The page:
The title alone was devastating – “The Birth of a Nation,” the same title D.W. Griffith appallingly used for his sickeningly heroic portrait of the founding of the Ku Klux Klan.
The trouble is that Griffith was both a racist and a genius. In that film of ghastly content, we’re watching the miraculous invention of a new grammar for a new medium for telling stories – on the screen. It was President Woodrow Wilson who called it “history written with lightning,” an immortal phrase lavished on a cultural moment simultaneously vile and revolutionary.
And then, at the Sundance Film Festival, Nate Parker came along touse Griffith’s title for a new film about Nat Turner’s slave rebellion.
As a gesture in the centuries-long struggle for civil rights in America, that was brilliant. Griffith’s film made heroes of night riders in hoods and white sheets. Parker’s film of the same name told the story of America’s most famous slave rebellion. Justice is seldom writ so large.
Parker had, by that fact alone, done something extraordinary. And according to most who have seen it, the film fulfilled its provenance and symbolism.
And then, just before its early October opening, came the story of Parker’s background just as devastating in its way as the title of the film.
A DARK PAST INDEED
In 1999, the film’s star, co-writer and director Parker and his co-writer Jean Celestin, were charged with rape while they were students at Penn State. It was the young woman’s story that she passed out, awakened to discover Parker having sex with her while she was unconscious, passed out again and awakened to discover Celestin engaged in oral sex with her without consent.
The alleged victim reported the rape to both the college and the police. The police investigation made her accusations public to other students.
On Oct. 5, 2001, Parker was found not guilty. Celestin was found guilty of sexual assault. That verdict was overturned in 2005.
In 2012, the woman committed suicide. Her death certificate said she suffered from PTSD due to physical and sexual abuse.
Parker, now married and the father of five daughters, told Variety “I got it. The reality is I can’t relive 17 years ago. All I can do is be the best man I know.”
After that, he and his accused co-writer found out for the first time about the woman’s suicide. “I see now” he wrote on Facebook “that I may not have shown enough empathy even as I fought to clear my name.”
It’s going to take a genius in crisis management to get Parker anywhere close to sympathy now.
What we have now is just about the most explosive conflict between two righteous agendas I have ever seen. On one side, you have a film of widely reputed brilliance that, by title alone, has already exposed a cornerstone of cultural America to be ugly and corrupt. On the other side, you have an illustration of the “rape culture” that geometrically increasing numbers of women are not going to leave alone, now that the number of accusers has destroyed the career of a predatory entertainment giant (Bill Cosby) – as if he’d already been convicted of sexual assault.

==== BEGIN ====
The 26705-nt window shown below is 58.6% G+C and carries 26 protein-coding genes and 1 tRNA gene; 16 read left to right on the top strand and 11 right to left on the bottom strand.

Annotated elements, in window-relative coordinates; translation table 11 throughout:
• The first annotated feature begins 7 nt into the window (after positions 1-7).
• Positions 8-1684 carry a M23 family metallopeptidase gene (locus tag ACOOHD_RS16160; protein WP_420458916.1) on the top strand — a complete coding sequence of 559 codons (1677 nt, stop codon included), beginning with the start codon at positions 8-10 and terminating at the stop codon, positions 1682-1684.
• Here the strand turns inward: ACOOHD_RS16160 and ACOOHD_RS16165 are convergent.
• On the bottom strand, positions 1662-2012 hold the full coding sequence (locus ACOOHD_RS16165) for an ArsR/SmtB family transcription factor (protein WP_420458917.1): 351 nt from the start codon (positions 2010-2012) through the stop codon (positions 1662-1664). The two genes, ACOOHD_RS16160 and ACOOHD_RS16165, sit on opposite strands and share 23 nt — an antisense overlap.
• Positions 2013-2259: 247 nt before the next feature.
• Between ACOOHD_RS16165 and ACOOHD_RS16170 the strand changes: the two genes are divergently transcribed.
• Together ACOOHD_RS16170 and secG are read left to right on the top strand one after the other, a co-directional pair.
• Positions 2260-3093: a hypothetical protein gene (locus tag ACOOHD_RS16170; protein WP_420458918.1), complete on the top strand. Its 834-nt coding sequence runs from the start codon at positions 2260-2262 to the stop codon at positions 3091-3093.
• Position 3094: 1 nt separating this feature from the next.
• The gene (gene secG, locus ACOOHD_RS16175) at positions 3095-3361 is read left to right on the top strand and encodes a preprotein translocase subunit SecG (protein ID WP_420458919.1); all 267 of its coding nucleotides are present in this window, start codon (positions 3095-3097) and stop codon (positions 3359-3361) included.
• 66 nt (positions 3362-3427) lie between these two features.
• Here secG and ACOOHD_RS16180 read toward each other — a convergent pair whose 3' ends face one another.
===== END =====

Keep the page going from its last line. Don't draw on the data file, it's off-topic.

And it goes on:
There are many in the entertainment press who are framing this whole horrific collision of just causes as if it only mattered whether or not Parker’s progress toward the Oscars will be derailed. That is like talking about retired NFL players with permanent brain damage as having a potential deleterious effect on beer sales at NFL stadiums.
There is no place here for anyone of good will to stand in the collision brought to us by Parker’s “Birth of a Nation.” Righteousness is intrinsic to both sides.
The newer side is the increasingly prominent claims of a “rape culture” which is becoming more undeniable with each passing week. All the old sexual assumptions are collapsing in the spotlight. The Internet is bringing on a new kind of “history written with lightning.”
What all decent people have to grant is that it’s as far from grand as it once was in American culture to see Griffith’s seminal glorification of those with hoods and white sheets.
TEMPO VS. CONTENT
It is wrong to equate accusation with conviction. But those putting the spotlight on “rape culture” are never going to back off from their position that in a male-dominated America, every way to evade responsibility for sexual abuse has been exploited for decades. It is hard to argue that the spotlight is long overdue for shining in a lot of places where it was never permitted before.
The bigger thing to acknowledge is how many areas of sports and entertainment presume access to sex and willing women to be a natural professional perk. We have all been looking at those things the same way for so long that it’s impossible for many to see the ugliness that should now be obvious.
Fifteen years ago, liberals would have told you: 1) it would be 50 years at least before we’d see a black president; 2) same sex marriage would take just as long to arrive and 3) legalization of recreational pot was just as unlikely.
In the sickening collision of two just causes awakened by “Birth of a Nation,” which one should give first?
There is no way to discuss that as a substantive issue. There is only the tempo of change. It is going to happen. It already is.
The burden, though, of sympathy is probably now on those unwilling to allow change to be slow. In the Internet Age, speed of access is immediate.
If only human beings were built to change that radically, that quickly.